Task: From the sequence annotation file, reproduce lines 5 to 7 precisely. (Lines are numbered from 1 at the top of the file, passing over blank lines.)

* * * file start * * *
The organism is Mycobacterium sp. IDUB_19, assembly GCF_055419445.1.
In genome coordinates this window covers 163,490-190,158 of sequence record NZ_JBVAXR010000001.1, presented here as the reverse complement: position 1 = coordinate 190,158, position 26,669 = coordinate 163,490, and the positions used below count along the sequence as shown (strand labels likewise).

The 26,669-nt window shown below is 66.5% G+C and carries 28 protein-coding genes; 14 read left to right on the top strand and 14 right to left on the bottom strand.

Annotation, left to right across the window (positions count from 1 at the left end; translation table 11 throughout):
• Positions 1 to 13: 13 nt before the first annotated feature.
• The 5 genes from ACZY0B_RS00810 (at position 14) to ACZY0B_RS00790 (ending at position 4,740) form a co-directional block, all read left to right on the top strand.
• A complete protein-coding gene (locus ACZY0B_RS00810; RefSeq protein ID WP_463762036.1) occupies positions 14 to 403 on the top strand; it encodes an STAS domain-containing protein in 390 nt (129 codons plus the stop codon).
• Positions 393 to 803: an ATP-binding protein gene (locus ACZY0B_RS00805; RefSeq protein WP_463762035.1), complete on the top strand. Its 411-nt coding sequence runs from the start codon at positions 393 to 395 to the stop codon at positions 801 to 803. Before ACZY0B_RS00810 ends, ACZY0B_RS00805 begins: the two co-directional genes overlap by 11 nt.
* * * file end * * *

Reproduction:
• Positions 1 to 13: 13 nt before the first annotated feature.
• The 5 genes from ACZY0B_RS00810 (at position 14) to ACZY0B_RS00790 (ending at position 4,740) form a co-directional block, all read left to right on the top strand.
• A complete protein-coding gene (locus ACZY0B_RS00810; RefSeq protein ID WP_463762036.1) occupies positions 14 to 403 on the top strand; it encodes an STAS domain-containing protein in 390 nt (129 codons plus the stop codon).